However, many investors are still braced for a sudden devaluation. “It’s not going to work. All the measures of late are simply Band-Aids that do not tackle the core problem,” said Alejo Czerwonko, chief investment officed for Americas Emerging Markets at UBS Global Wealth Management, who also warned it was “inevitable” that the peso will have to be reset at a weaker level. Uncertainty still rises from the gap between official and unofficial exchange rates, an indicator of investment confidence, which is at its record highest level in years. Additionally, 15-year maturity bond prices have slipped into “distressed” territory despite the successful restructuring of $65bn of foreign debt this summer. As the country fumble through short term solutions, it is almost certain stronger measures will be required to fix the core issues as the pandemic continues to worsen the country’s three-year recession.
BRAZIL – Looming Recession
The Covid-19 pandemic has ravaged Brazil seeing over 6 million cases, with lockdowns, corporate bankruptcies’ & decreased foreign investment pushing millions more into unemployment. Following global trends, Brazil’s economy has officially entered a recession, with its GDP reportedly shrinking by 9.7% quarter on quarter, a record fall marking the greatest loss in 40 years for Brazil, who has seen 9 recessions in this time. Economists are hopeful the worst of the crisis is over with vaccine hopes contributing to 3% growth forecasts for the year ahead. However, there are calls for fiscal adjustments before the country sees recovery – Luciano Rostagno, chief strategist at Mizuho bank warned “Brazil will have to face painful fiscal adjustments in the aftermath of the crisis, if it wants to put its economy back on a sustainable footing.” Other concerns regarding the country’s history of high inflation and political instability are also triggering uncertainty among investors.
However, despite fears stemming from the recession, Brazil is on track for its biggest year for its IPO market since 2007. A recovery in asset prices and increased investor interest in Brazilian equity has contributed to almost 17 IPOs this year, with 40 more in discussion, with these companies raising $3.6bn this year so far – up 151% from last. The majority of these deals were handled by local banks, spurring on expansion in the Brazilian banking industry. Furthermore, optimism from vaccine hopes and respectively an increase in emerging market interest from the West, specifically in rising interest prices, have all contributed to Goldman Sachs’ bullish view for economic recovery over 2021.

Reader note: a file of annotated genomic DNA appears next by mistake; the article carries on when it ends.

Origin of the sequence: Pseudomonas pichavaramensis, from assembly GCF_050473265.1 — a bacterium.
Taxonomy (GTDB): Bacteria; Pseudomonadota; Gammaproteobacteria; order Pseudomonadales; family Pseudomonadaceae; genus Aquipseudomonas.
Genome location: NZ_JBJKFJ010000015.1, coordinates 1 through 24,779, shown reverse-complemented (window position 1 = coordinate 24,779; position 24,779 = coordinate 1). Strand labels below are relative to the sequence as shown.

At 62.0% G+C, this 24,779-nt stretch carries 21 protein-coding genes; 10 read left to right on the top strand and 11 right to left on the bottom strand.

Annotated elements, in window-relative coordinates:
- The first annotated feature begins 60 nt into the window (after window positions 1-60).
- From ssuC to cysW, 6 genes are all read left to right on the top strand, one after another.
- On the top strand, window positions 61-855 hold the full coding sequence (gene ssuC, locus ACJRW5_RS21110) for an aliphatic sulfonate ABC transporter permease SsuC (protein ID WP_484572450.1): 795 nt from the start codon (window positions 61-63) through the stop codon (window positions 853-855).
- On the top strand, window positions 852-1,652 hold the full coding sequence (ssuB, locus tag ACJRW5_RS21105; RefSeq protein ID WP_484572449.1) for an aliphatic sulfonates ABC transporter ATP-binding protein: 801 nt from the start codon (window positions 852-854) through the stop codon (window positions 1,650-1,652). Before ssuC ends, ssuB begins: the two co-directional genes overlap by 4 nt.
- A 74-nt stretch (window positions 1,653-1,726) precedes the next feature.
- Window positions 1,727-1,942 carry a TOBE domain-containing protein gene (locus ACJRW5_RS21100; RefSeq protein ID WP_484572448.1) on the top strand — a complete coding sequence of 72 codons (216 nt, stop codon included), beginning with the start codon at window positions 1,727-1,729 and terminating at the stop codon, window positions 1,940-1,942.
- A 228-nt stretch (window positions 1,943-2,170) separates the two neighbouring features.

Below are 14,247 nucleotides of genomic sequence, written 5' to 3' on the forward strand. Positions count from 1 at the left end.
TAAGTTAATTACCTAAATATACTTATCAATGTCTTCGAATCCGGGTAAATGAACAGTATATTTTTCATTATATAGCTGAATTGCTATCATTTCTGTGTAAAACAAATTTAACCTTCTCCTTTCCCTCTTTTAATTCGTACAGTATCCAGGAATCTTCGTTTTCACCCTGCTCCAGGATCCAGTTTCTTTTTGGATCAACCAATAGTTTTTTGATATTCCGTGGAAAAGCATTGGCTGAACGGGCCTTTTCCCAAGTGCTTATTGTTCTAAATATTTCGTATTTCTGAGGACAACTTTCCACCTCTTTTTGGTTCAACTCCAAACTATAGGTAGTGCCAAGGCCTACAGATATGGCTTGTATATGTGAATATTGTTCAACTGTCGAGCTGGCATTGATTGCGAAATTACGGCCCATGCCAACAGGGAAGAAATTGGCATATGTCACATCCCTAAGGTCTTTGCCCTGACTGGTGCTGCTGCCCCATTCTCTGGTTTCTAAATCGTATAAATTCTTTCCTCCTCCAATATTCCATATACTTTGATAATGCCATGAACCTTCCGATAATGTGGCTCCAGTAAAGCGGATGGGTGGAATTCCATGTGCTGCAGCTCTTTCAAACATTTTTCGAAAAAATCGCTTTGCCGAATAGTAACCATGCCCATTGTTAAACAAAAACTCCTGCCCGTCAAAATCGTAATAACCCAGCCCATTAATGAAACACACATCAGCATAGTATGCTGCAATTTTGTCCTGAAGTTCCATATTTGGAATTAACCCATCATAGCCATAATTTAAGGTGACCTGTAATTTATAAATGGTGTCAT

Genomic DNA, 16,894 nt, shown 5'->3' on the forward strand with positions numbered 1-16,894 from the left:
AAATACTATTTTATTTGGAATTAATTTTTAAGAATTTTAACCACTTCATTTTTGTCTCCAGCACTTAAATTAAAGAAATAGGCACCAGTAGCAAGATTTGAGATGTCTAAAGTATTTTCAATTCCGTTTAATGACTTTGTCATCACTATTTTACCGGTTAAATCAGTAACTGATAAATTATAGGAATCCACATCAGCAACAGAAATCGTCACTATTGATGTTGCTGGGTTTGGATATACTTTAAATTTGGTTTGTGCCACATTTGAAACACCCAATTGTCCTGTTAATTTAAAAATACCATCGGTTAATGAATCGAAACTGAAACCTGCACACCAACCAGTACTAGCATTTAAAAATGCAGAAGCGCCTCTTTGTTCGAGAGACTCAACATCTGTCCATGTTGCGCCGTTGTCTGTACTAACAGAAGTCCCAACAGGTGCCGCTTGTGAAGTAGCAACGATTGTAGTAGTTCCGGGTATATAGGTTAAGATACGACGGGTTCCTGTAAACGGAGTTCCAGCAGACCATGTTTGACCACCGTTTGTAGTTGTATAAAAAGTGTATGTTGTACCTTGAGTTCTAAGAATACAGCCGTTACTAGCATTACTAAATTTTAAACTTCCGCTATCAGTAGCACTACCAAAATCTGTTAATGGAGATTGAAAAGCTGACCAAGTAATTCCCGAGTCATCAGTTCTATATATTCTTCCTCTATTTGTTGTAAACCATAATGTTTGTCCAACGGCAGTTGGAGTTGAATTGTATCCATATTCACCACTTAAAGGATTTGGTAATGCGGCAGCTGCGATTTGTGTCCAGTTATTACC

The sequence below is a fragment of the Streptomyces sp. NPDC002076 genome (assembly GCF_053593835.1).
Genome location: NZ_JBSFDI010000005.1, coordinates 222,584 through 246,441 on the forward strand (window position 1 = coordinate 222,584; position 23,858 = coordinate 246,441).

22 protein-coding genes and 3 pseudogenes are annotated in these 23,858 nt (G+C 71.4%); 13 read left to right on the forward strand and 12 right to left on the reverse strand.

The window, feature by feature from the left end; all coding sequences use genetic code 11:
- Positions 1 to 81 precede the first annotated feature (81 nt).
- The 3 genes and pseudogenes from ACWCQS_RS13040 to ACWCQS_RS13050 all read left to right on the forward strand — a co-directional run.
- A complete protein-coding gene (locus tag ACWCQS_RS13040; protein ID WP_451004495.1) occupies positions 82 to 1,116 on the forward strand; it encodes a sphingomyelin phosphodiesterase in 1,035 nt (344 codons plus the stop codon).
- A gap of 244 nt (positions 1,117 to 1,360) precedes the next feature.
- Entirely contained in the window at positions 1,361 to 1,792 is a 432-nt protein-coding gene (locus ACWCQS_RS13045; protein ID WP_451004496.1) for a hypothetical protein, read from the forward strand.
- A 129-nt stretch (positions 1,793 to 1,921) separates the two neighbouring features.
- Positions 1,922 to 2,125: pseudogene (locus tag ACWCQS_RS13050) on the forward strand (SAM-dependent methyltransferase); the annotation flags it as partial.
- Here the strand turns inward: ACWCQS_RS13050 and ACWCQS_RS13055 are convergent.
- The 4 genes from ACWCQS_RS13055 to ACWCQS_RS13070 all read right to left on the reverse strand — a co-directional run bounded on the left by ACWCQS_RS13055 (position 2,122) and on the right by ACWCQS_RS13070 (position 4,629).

Hopes of vaccines, eased lockdowns and renewed interest from foreign investors, the outlook for 2021 may look more hopeful than originally thought for Latin America. Countries such as Mexico, will benefit from a strengthened US economy, whilst others may benefit from commodity rallying, being home of plentiful precious metals. Additionally, prospects of a weaker dollar, may increase the ability debtors to repay their dollar borrowing and increase the value of exports in their local currency. However, with current political stability and record levels of poverty, it may be a long road of recovery ahead for the region.